Courseworks

IB 20th Century History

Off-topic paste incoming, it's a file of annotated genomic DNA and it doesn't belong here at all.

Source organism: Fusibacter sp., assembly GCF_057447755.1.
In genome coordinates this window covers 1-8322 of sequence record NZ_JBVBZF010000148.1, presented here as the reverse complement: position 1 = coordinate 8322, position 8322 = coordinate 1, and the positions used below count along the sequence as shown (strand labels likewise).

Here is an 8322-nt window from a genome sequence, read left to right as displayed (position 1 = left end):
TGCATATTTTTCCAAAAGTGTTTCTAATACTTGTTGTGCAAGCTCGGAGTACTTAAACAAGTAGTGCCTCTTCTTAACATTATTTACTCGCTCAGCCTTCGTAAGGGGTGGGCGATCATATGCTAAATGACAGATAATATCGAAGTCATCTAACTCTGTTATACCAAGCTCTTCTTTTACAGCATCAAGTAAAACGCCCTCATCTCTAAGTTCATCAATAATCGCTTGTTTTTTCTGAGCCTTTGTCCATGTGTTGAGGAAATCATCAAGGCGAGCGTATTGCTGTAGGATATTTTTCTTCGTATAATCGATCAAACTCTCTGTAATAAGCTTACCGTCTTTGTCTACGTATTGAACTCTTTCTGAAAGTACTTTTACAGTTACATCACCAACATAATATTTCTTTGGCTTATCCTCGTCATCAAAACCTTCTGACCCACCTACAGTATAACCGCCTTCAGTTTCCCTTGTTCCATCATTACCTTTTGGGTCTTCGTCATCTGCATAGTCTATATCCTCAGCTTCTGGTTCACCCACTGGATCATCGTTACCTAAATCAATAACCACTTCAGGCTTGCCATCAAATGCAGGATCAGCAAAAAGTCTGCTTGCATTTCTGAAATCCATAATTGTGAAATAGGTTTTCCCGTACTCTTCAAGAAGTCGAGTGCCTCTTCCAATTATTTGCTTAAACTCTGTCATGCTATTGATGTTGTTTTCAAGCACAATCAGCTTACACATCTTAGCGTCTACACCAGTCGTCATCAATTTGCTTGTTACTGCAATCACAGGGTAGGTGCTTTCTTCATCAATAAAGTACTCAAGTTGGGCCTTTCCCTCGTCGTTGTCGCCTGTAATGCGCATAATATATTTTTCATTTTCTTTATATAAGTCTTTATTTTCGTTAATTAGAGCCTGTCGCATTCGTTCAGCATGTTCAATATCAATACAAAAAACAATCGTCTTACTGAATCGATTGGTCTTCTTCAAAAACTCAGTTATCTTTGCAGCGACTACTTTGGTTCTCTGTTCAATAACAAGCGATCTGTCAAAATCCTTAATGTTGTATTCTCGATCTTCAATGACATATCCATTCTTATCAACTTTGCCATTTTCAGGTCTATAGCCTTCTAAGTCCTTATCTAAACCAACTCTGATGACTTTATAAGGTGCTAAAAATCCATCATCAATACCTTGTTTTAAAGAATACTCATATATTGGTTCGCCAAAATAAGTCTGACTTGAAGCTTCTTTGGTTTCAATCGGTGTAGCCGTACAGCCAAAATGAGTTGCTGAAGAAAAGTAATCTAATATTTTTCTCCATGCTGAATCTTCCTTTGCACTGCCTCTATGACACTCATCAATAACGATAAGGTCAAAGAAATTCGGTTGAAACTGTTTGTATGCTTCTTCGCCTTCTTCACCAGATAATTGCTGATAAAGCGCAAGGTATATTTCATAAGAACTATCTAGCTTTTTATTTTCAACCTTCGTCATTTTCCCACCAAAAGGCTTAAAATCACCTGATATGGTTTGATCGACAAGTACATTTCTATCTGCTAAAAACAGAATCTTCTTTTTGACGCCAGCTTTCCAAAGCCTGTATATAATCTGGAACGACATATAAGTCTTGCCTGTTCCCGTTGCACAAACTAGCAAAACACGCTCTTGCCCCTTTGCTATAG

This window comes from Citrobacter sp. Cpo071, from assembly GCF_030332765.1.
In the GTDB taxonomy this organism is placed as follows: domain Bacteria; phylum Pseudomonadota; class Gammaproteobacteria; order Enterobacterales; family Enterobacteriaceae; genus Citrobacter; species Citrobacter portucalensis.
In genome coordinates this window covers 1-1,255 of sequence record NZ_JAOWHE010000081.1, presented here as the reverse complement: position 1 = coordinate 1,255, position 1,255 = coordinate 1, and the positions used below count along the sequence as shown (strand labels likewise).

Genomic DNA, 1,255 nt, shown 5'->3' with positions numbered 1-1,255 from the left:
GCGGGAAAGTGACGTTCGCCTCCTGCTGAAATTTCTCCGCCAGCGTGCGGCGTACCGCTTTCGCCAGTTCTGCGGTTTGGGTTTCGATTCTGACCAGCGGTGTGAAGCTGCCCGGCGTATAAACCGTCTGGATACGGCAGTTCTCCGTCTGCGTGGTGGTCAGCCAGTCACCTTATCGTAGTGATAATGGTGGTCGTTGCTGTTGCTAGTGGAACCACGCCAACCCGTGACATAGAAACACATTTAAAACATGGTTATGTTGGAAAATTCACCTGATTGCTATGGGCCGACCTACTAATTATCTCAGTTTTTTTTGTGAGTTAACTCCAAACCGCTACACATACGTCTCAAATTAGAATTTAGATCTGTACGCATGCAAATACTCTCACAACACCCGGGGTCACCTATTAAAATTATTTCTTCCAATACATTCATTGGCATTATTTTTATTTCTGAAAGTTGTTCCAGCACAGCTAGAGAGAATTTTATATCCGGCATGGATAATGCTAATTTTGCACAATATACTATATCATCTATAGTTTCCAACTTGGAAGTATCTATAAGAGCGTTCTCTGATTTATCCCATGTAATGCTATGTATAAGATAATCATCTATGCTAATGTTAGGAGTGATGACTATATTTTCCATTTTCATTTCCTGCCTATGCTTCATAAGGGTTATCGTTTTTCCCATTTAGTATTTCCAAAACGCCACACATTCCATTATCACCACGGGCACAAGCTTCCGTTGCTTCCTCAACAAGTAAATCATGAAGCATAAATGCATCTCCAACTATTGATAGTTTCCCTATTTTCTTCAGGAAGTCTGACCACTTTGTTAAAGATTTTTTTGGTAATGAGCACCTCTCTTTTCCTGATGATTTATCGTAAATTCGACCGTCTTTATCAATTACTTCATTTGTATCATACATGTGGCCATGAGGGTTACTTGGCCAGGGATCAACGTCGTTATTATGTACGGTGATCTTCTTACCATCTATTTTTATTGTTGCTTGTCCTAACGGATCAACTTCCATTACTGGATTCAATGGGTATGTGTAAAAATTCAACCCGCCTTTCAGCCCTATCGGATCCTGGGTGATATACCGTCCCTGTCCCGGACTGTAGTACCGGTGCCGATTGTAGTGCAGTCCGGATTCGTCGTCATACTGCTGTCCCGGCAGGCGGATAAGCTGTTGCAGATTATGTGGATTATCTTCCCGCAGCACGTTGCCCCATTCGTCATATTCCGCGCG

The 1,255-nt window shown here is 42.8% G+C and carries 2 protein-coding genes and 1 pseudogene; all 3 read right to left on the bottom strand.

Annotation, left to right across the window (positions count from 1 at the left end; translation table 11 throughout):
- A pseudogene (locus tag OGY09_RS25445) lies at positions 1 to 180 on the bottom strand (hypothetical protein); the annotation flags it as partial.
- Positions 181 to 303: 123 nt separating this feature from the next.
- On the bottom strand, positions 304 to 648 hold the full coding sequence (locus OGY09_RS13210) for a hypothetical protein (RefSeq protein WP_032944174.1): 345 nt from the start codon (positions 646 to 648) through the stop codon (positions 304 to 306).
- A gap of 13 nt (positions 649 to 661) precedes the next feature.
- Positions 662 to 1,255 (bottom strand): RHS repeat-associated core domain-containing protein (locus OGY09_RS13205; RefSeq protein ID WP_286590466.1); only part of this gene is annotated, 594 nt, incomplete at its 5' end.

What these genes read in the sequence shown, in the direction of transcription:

Josef Stalin, one of history’s most infamous monsters, created a devastating social climate in Russia during his age of power. Like many other dictators throughout history, Stalin ascended to power using brute force, sparing no one that stood in his way. However, Stalin’s leadership was unlike any other due to the extreme repression of rights, the ruthless and unrelenting violence, and the heightened feelings of paranoia and suspicion.Stalin’s key goal as the leader of Russia was to collectivize the land and agriculture, as well as to increase industrialism. As he advanced upon this objective, the peasants of Russia lost progressively more and more freedom. Although Lenin supported voluntary collectivization, Stalin made it mandatory that Russian citizens relocate to communes. Once the peasants were established in the communes, where they lived in substandard conditions, Stalin proceeded to eliminate their rights as workers. Workers in industry and agriculture were knowingly underpaid, as there was no designated or set wage. Collectivization ended up being instrumental in depriving peasants of the fruits of their hard labor. Due to Stalin’s exceedingly high production estimates established by the Five Year Plan (1927-1933), the communes were pushed to extreme production expectations. If a certain farm or industry did not generate enough profit, it was common that the individual laborers were not paid. Needless to say, the guidelines and expectations imposed upon the peasants led them to feel constricted and resentful towards the State.As resentment for the Soviet leadership mounted, it became increasingly common for Stalin to control the “anti-Soviets” via force and violence. Leon Trotsky’s assertion that “‘a river of blood’ separated Stalin’s regime from that of Lenin” (Rogovin, 3), was proven valid, as the death toll under Stalin soared into the millions. About one million Russians were shot from the years 1935 to 1938, and between 1945 and 1950 millions more were sent to labor camps. Additionally, Stalin and other Soviet leaders signed to order to execute 25,700 Polish intelligentsia in 1940 (Qualls, 2). These and other massive executions added to the total death counts in terror-stricken Russia. In the words of Stalin in the year 1945, “The death of one man is a tragedy. The death of millions is a statistic,” (Rogovin, 3). Stalin’s infamy was made certain by his sheer ruthlessness and brutality in the years of his reign.One of the most important facets of the understanding of Stalin is to recognize his sense of paranoia and suspicion. Soon after Stalin established his power in Russia in the 1930’s, he began to closely monitor the activities of his friends and enemies alike. Stalin, ultra-sensitive to opposition, was distrustful of everyone around him. Stalin distinctly believed that anyone, be it peasant or party member, could have been seeking to undermine his power. For example, Sergei Kirov, an active and influential member of the Politburo, remained consistently loyal to Stalin in that he declined the position of Secretary-General and reported his action to Stalin. Despite this demonstration of allegiance, Kirov was assassinated due to Stalin’s feelings that Kirov threatened his position in the State. Also, when party members expressed even a slight hesitance about such policies as collectivism or the Five Year Plan, Stalin viewed the opinions as personal attacks. This resulted in a number of show trials and party purges, illuminating the paranoid and repressive ruling style that remained through his entire period of influence.The name Stalin, even today, provokes an image of repression and tragedy. However, it is important to study the distinction between these images that are common to those of a dictator and the true extent of Stalin’s regime. Stalin implemented programs that eliminated the rights of the peasants, utilized unwarranted violence to achieve his lofty goals, and eliminated any supposed opposition at the slightest provocation. Stalin’s rule over Russia was made distinct from any other dictatorial leadership because he took all of these things to an extreme.

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